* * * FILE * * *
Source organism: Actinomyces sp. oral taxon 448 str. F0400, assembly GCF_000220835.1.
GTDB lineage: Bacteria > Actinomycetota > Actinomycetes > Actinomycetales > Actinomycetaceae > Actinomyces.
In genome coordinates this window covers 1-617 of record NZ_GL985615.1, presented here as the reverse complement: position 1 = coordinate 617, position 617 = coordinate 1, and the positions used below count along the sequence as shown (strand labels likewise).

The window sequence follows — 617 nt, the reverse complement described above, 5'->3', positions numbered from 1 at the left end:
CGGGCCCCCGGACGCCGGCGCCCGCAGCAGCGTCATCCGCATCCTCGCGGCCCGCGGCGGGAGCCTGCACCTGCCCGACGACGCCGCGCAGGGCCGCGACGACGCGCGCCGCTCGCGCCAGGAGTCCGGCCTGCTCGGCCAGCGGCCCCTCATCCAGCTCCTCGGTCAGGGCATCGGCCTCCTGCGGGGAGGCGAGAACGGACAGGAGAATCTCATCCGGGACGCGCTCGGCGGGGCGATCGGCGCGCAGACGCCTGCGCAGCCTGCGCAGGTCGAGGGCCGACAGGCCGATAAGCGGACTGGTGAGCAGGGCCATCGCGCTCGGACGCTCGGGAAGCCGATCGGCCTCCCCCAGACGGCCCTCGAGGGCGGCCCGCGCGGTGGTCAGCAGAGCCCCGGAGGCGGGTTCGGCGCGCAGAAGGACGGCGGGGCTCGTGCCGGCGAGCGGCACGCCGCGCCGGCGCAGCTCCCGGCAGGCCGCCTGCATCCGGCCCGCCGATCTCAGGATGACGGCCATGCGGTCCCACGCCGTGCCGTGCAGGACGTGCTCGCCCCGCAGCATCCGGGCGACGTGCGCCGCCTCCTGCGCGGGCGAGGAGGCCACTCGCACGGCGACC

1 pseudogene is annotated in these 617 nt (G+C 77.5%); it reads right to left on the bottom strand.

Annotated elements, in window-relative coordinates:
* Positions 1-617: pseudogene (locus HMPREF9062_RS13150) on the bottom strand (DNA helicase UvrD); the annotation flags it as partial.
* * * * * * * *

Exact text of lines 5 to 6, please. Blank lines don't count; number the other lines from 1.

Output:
CGGGCCCCCGGACGCCGGCGCCCGCAGCAGCGTCATCCGCATCCTCGCGGCCCGCGGCGGGAGCCTGCACCTGCCCGACGACGCCGCGCAGGGCCGCGACGACGCGCGCCGCTCGCGCCAGGAGTCCGGCCTGCTCGGCCAGCGGCCCCTCATCCAGCTCCTCGGTCAGGGCATCGGCCTCCTGCGGGGAGGCGAGAACGGACAGGAGAATCTCATCCGGGACGCGCTCGGCGGGGCGATCGGCGCGCAGACGCCTGCGCAGCCTGCGCAGGTCGAGGGCCGACAGGCCGATAAGCGGACTGGTGAGCAGGGCCATCGCGCTCGGACGCTCGGGAAGCCGATCGGCCTCCCCCAGACGGCCCTCGAGGGCGGCCCGCGCGGTGGTCAGCAGAGCCCCGGAGGCGGGTTCGGCGCGCAGAAGGACGGCGGGGCTCGTGCCGGCGAGCGGCACGCCGCGCCGGCGCAGCTCCCGGCAGGCCGCCTGCATCCGGCCCGCCGATCTCAGGATGACGGCCATGCGGTCCCACGCCGTGCCGTGCAGGACGTGCTCGCCCCGCAGCATCCGGGCGACGTGCGCCGCCTCCTGCGCGGGCGAGGAGGCCACTCGCACGGCGACC

1 pseudogene is annotated in these 617 nt (G+C 77.5%); it reads right to left on the bottom strand.